A coalition of black lawyers says New York state’s concealed carry restrictions are racist, and they are backing a historic challenge to the restrictions the Supreme Court will hear on Nov. 3.
The New York State Rifle and Pistol Association is pressing the High Court to strike down the rules, which require residents prove "a special need for self-protection" in order to obtain a concealed carry permit. Black Attorneys of Legal Aid filed an amicus brief on behalf of 10 New York public defender offices and 3 legal assistance groups complementing that effort, arguing the rule has racist origins and continuing discriminatory effects.
"We represent hundreds of indigent people whom New York criminally charges for exercising their right to keep and bear arms," the brief reads. "Virtually all our clients ... are Black or Hispanic. And that is no accident. New York enacted its firearm licensing requirements to criminalize gun ownership by racial and ethnic minorities. That remains the effect of its enforcement by police and prosecutors today."
The brief highlights uneven minority support for the progressive public safety consensus, as with the ambivalence many black leaders show the police abolition movement. Gun rights in particular elide easy racial narratives. While survey data show minorities consider gun violence an urgent problem, industry data indicate legal gun ownership is soaring among blacks.
The gun rights plaintiffs say New York’s "proper cause" requirement makes it virtually impossible for all but a favored few—former police officers or celebrities for example—to obtain a permit. They say that concealed carry is a functional nullity in New York state.
About 10 states have similar laws, all of which could be called into question depending on the scope of the Court’s decision. The justices have never recognized a right to carry for self-defense outside the home, meaning the New York case could be of enormous consequence.
The burdens on access are especially acute for minority applicants, the legal aid brief says. In the first place, many local law enforcement agencies—who handle licensing under New York’s system—impose fees that price out indigent applicants. For example, the New York Police Department charges more than $400 in fees to process a concealed carry application.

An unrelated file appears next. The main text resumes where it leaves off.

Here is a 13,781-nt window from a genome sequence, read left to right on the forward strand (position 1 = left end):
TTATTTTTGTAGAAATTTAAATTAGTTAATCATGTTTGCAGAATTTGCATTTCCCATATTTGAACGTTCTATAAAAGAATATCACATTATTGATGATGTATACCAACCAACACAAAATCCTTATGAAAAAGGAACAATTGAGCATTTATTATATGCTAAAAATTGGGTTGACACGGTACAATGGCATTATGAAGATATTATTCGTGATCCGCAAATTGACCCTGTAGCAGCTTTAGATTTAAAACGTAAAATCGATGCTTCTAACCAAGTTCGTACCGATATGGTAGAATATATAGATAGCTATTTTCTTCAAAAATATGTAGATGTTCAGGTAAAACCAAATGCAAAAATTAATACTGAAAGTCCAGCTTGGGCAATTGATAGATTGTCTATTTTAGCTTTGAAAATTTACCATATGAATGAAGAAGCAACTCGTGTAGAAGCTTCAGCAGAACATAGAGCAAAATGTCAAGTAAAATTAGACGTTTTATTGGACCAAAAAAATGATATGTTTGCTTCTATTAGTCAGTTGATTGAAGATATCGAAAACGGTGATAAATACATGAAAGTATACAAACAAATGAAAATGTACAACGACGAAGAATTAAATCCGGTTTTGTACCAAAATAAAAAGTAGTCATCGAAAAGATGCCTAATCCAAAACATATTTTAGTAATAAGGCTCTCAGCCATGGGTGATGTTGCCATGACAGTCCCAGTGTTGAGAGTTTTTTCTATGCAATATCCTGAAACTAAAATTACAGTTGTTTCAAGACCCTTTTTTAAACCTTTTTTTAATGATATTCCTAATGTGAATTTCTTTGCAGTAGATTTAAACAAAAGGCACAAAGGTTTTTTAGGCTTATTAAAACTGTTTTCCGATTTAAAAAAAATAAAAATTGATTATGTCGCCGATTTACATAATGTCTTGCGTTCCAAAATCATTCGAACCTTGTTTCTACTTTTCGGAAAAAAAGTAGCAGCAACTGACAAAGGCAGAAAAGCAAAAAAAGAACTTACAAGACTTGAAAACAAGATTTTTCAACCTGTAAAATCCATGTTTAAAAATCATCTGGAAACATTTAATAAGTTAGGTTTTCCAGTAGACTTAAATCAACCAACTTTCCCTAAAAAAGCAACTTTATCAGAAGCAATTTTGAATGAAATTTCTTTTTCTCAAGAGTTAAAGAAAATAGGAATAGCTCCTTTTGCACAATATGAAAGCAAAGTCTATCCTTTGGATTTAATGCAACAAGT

According to the brief, a person arrested for carrying a concealed weapon without a license in New York state is usually charged with second degree criminal possession of a weapon, which is a violent felony. The lightest available penalty is two years in prison followed by two years of supervised release. Minorities make up a disproportionate share of such defendants, the brief says.
"The penal consequences of New York’s licensing requirements are reflected in today’s data from the criminal legal system," the brief reads. "In 2020, while Black people made up 18 percent of New York’s population, they accounted for 78 percent of the state’s felony gun possession cases."
The brief included several representative cases to underline the point. One involved a Texas military veteran, identified by the pseudonym Jasmine Phillips, who was arrested on a gun charge when she was driving her children to New York to visit their father. Acting on a tip, New York City police stopped her car, searched it, and found a firearm. Phillips obtained the gun legally and lawfully possessed it in Texas.
The case against Phillips was diverted and ultimately dismissed, according to the brief, but the arrest disrupted her life profoundly. Aside from her pretrial incarceration at Rikers Island, social services intervened after the arrest and opened a child neglect proceeding. A judge ultimately ruled against her in an ensuing child custody dispute, citing the felony arrest. The New York case also formed the basis of her eviction from her rental property in Texas.
The Supreme Court will hear arguments in the case, No. 20-843 New York State Rifle & Pistol Association v. Bruen, on Wednesday. A decision is expected by summer 2022.